This morning, the Nobel committee recognized the work of Osamu Shimomura, Martin Chalfie and Roger Tsien “for the discovery and development of the green fluorescent protein, GFP” by awarding them the Nobel Prize in Chemistry for 2008. A video of a great lecture on fluorescent proteins by Roger Tsien is available here.
Shimomura first discovered GFP during the study of the bioluminescent protein aequorin, the mechanism by which certain jellyfish glow. In the footnote to his seminal paper on aequorin purification, he noted the additional presence of “a protein giving solutions that look slightly greenish in sunlight through only yellowish under tungsten lights, and exhibiting a very bright, greenish ﬂuorescence in the ultraviolet of a Mineralite, has also been isolated from squeezates.”
Chalfie took the cDNA of GFP and first expressed it bacteria and worms. He demonstrated GFP could be used as a molecular tag. Surprisingly, the protein folded and functioned without the use of co-factors specific to the jellyfish.
Tsien developed GFP into the many useful variants we use today. He reported the S65T point mutation that greatly improved its fluorescent characteristics. His lab also evolved GFP into many other color variants, and demonstrated that these variants could be used as genetically-encoded intracellular sensors for calcium, enzyme action, and glutamate.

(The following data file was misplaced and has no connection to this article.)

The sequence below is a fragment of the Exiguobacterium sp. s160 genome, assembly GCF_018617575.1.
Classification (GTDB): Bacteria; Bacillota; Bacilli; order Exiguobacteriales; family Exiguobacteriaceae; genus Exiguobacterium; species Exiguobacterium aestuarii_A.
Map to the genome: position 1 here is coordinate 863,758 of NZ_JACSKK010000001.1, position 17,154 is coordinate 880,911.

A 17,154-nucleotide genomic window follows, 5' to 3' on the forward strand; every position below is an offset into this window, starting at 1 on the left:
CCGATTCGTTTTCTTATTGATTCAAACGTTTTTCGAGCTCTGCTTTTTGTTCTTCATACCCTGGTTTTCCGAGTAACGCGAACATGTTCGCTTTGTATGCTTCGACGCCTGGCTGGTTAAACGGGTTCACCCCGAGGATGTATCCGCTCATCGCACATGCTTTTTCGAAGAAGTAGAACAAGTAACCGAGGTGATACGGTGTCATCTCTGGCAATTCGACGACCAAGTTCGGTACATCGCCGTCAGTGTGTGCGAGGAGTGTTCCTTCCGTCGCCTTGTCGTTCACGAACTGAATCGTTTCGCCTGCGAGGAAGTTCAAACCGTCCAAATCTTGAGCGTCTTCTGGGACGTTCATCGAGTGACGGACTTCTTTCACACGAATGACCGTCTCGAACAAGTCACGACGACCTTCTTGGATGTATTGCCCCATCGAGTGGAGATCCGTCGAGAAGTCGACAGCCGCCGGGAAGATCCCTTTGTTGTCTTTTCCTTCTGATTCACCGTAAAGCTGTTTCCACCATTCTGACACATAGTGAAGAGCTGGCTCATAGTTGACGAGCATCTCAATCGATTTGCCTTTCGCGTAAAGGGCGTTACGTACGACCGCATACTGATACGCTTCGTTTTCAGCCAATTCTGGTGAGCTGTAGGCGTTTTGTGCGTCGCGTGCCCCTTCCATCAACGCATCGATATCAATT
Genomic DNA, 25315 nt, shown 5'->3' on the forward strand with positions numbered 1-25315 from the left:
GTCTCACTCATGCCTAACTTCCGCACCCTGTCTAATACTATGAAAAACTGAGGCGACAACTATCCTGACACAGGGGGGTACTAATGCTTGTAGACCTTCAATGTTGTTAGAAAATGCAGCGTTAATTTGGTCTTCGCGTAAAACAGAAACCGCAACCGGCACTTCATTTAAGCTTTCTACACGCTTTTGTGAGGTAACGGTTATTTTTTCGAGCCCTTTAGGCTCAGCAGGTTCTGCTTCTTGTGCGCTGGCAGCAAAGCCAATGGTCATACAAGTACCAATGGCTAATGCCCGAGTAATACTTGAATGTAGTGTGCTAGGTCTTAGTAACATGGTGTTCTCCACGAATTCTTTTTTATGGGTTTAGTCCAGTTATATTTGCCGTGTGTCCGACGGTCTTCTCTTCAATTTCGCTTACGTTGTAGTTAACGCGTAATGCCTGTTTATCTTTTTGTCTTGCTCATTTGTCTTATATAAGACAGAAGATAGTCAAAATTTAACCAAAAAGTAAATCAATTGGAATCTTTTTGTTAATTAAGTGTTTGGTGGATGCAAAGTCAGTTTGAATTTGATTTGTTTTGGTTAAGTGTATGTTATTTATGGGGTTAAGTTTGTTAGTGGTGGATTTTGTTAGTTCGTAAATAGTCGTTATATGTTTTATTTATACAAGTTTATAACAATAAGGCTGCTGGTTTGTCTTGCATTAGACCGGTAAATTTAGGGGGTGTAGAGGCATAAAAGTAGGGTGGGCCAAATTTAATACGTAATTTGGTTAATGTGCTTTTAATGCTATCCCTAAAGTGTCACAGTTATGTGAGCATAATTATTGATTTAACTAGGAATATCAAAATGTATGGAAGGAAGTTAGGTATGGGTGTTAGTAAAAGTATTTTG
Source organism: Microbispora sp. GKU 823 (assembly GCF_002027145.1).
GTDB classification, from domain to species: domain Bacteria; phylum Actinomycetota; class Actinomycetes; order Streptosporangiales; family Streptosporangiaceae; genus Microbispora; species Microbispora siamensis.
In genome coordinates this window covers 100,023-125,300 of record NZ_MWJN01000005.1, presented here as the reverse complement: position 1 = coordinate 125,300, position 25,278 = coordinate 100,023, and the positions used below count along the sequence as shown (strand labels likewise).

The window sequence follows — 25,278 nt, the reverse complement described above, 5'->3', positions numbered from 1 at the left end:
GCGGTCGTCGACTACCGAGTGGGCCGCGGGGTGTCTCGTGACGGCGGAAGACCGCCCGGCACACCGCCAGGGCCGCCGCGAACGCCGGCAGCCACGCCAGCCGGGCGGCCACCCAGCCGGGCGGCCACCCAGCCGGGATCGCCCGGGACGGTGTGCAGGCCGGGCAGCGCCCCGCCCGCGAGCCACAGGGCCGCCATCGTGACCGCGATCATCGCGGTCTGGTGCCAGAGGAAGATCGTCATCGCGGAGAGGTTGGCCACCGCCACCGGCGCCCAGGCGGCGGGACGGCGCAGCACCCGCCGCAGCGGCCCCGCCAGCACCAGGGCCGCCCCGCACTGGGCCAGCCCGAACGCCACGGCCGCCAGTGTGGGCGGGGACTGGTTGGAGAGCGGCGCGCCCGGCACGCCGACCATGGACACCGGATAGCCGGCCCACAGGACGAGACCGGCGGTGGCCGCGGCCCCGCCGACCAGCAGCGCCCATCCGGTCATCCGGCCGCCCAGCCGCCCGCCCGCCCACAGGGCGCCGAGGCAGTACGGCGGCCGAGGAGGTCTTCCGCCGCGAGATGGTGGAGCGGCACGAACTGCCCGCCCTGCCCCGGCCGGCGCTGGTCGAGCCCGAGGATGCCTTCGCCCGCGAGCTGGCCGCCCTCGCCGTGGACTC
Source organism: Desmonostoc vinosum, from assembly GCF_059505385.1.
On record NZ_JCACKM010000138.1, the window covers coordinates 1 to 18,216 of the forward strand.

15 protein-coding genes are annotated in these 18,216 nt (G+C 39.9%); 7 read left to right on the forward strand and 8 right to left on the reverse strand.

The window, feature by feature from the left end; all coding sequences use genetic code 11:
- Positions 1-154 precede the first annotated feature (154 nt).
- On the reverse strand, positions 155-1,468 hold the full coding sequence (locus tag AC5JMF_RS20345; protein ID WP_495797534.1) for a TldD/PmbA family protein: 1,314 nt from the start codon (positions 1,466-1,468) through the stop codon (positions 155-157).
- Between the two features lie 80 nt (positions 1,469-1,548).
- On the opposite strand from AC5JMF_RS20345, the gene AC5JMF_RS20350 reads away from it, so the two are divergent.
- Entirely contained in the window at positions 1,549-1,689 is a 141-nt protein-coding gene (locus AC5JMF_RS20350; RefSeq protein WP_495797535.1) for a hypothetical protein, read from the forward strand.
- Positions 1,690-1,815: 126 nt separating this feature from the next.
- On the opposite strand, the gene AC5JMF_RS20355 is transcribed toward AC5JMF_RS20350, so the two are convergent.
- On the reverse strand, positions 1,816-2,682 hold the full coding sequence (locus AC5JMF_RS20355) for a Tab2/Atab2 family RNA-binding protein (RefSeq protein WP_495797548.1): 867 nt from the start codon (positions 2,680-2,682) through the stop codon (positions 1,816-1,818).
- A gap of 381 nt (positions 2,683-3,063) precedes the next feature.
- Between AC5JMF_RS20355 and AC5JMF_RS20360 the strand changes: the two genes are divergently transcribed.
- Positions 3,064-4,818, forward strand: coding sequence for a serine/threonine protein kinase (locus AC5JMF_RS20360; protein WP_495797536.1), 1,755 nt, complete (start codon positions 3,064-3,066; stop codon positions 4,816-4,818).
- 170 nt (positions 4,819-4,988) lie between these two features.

The odd man out in this triumvirate is Douglas Prasher. With a tiny lab and budget, Prasher discovered the primary sequence of GFP and cloned the cDNA of GFP. Unfortunately, around the time of his work’s publication, his grant ran out. Prasher sent out DNA samples to Chalfie, Tsien and others, shut down his lab and left science. Prasher’s contribution was the essential foundation for the explosion of developments in the field.
Some argue that Tsien would have already won the Nobel prize for calcium signaling if not for his contribution to GFP. As a graduate student, he invented the high affinity calcium chelator BAPTA. Using BAPTA as a foundation, he created a large family of fast, bright calcium dyes, including fura-2. Nearly every fluorescent dye for calcium was either his invention or a close variant of one of these. The importance of these tools for understanding intracellular communication cannot be overstated.